Ever since my first look at Kena: Bridge of Spirits I knew I was interested in playing this game. I was a bit unsure after hearing that it would be the first game from animation studio, Ember Lab. I knew they would be able to create an amazing looking game and story (from the previous work, but I wasn’t sure about the gameplay itself.
After beating Kena: Bridge of Spirits this past week, I can now say that Ember Lab did an amazing job with this game. I did run into a few small problems, but overall this was one of the best and most visually innovative games that I played from 2021.
What did I expect?
From trailers, previews and the studios previous work one of the main things I expected was stunning visuals. I expected that Pixar-level of animation that we talk about when a game’s visuals exceeds our expectations, and that’s definitely what I got. There were so many times while playing this game that I couldn’t believe how great it looked.
The cutscenes were definitely some of the best looking cutscenes in a game I’ve seen so far. That’s definitely something I expected from Ember Lab. There were also smooth transitions between cutscenes and gameplay. Like in Ratchet & Clank: Rift Apart, there were times where I didn’t really notice the game had switched from a cutscene to gameplay.
Kena: Bridge of Spirits also features great character and world design. The world doesn’t feel so big at first, but once I thought of all of the caves, secret doors, climbing and underground areas the map is actually quite huge. Kena is a gorgeous character, and the enemy creatures are all kinds of beautiful spirit monsters. Some of the smaller creatures even reminded me of the Kakamora from Moana. I really enjoyed watching the transition from a corrupt, rot-infested area to a lovely, bright landscape after defeating the enemy.
My Gameplay Evolution
In the beginning, my goal was to pick up a new platinum trophy. I would explore this beautiful world each night, until other games came along and stole my focus. I began to drop off. I jumped back into Kena a few weeks ago, with a new goal — to complete the story before any other big release took me away from this game.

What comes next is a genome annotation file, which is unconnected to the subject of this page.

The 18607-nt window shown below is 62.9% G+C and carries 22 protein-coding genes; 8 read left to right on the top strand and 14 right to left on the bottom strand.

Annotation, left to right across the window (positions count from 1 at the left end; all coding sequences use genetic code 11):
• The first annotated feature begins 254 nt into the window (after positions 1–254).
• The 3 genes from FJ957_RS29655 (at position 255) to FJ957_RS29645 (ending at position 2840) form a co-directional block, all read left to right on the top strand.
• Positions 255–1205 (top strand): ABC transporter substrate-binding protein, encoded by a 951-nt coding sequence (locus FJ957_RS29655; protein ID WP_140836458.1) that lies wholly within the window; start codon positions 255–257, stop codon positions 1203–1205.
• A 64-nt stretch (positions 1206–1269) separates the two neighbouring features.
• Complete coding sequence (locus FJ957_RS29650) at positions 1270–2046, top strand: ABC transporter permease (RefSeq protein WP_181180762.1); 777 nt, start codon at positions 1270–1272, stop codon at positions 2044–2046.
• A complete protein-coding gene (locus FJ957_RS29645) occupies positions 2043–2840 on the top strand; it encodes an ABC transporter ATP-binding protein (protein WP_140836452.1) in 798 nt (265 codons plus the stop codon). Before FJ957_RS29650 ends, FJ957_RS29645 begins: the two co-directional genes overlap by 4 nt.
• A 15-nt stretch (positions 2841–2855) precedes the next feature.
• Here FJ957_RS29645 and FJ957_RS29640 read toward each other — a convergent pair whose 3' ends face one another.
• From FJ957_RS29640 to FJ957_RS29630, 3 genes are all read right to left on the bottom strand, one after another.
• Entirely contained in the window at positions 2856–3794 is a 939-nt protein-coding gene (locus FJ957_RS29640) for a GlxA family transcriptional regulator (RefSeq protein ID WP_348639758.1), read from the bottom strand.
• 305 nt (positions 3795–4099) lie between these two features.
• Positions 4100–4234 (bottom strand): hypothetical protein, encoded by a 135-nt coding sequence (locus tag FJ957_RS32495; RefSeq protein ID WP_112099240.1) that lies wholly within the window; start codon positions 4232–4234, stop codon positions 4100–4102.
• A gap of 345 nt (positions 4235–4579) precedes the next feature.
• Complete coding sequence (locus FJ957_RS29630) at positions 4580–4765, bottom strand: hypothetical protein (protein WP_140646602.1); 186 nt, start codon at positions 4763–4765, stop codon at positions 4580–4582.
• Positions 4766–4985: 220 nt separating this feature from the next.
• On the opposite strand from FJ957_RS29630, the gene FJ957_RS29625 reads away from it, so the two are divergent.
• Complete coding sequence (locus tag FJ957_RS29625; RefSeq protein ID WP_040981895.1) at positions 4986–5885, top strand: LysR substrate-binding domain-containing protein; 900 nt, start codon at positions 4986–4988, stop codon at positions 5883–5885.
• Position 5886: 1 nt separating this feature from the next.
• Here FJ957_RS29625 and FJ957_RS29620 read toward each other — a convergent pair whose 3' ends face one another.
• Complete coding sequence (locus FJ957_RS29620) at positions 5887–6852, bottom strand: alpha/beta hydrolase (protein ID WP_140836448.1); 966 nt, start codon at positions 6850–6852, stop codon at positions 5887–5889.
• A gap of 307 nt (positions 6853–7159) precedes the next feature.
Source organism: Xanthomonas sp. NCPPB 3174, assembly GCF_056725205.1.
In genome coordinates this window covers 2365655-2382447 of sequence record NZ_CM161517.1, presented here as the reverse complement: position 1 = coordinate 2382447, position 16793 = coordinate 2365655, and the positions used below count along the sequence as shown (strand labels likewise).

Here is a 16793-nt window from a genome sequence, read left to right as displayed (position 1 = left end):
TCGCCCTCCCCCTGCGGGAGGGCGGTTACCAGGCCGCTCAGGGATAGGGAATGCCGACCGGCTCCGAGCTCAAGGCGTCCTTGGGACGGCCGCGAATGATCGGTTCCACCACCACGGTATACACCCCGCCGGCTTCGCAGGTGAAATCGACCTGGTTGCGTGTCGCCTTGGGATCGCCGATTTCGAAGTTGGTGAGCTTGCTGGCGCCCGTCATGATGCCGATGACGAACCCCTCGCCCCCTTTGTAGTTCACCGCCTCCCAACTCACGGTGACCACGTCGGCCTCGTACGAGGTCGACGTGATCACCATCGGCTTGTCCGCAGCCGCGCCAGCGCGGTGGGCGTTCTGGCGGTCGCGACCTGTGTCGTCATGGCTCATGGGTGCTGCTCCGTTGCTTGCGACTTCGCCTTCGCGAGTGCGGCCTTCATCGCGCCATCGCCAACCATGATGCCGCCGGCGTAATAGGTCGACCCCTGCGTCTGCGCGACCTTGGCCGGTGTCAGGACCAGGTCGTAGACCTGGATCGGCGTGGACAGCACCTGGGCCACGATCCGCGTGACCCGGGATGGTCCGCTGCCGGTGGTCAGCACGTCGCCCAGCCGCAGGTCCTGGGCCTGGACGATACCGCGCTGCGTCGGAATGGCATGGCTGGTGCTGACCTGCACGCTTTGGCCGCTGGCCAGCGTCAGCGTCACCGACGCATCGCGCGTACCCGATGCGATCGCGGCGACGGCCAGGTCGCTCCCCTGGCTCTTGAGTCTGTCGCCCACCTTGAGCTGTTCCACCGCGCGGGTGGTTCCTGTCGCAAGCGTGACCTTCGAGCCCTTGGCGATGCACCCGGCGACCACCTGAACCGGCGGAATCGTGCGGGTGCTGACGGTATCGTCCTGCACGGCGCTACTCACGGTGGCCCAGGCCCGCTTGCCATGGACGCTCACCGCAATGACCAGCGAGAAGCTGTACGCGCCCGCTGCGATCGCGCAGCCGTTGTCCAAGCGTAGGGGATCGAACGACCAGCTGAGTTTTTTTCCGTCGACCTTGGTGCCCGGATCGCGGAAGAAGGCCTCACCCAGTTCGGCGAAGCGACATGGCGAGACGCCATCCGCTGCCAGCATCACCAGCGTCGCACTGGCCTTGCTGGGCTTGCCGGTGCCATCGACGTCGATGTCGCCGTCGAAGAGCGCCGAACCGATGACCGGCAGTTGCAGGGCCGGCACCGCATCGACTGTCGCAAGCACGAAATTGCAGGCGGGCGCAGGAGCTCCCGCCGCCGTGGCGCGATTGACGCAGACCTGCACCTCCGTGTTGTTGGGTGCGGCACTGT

The story is the perfect length, and if I weren’t so busy with so many other games I would have definitely gone for that platinum trophy. I always tell myself I’ll come back for it, but I know that’s not true.
Early on, I was told by a friend that there’s no shame in dropping the difficulty in this game. I started off at the Normal difficulty. At the time I was thinking “I haven’t run into any big problems yet. Sure, some fights were tough, but I always made it out. What are they talking about?” Then I came across one big bad boss who kept annihilating me, and that’s when I decided to move down to Easy.
I ended up playing the rest of the game on Easy. It’s not always necessary to play tough or punishing games. Sometimes you just want to play through a great story. My friend was right, “There is no shame in dropping the difficulty in this game, [or any other game].”
The main reason I had to play on Easy was mainly because I could never master the parry system. Kena’s fighting style features many moves to perform (with an upgrade system to unlock more). Even on Easy I was still not able to figure out the parry timing. Taking out opponents (especially boss fights) became much simpler, but I lost the back and forth during fights. On easy, the enemy attacks less and they don’t block as much.
As someone who loves parrying in games (when it feels right) I was disappointed by this one. Sure, when I got it right time slowed down and it felt like I had truly accomplished something spectacular. The problem was I never knew how I had done it. So, I couldn’t recreate it as often as I’d like to.
On a separate note, I don’t think anyone has truly perfected the bow and arrow mechanic in gaming. Sure, it feels great today and has improved in many ways over the years. Still, in most games when things get too hectic I end up moving all over, aiming and never shooting an arrow because I’m moving way too fast.
I don’t know what the answer is, but maybe everyone believes “this is the way” when it comes to using a bow and arrow in gaming. I don’t think we need a complete overhaul, it totally makes sense to use the triggers, especially with the PlayStation 5’s adaptive triggers. Maybe some small tweak will make it easier not to undo your shots when things get crazy.
Many new game studios start off making games that need tons of work. Some may never get out of that funk. Kena: Bridge of Spirits is such a polished debut game for Embar Labs, that I cannot wait to see what they do next. I really hope they continue to make games.
I was excited while playing Kena, and I was lost in this world and story (at least for the first half of this game). Later on, my goal became finishing the story. Throughout my whole playthrough, I couldn’t help but think, I wonder what their next game will be.
I know I stated that I had some minor problems with this game (such as the parry system), but the problems I did have were all easy to fix for the next game. Ember Lab has already established with Kena: Bridge of Spirits that they can build beautiful worlds and characters, deliver a heartfelt story, and so much more.
Let’s not forget about the rot and how cute these little creatures were. Also, how the team was able to have so many of them following Kena around and transforming to help in battle. That’s a mechanic that I haven’t really seen done in a game like this before.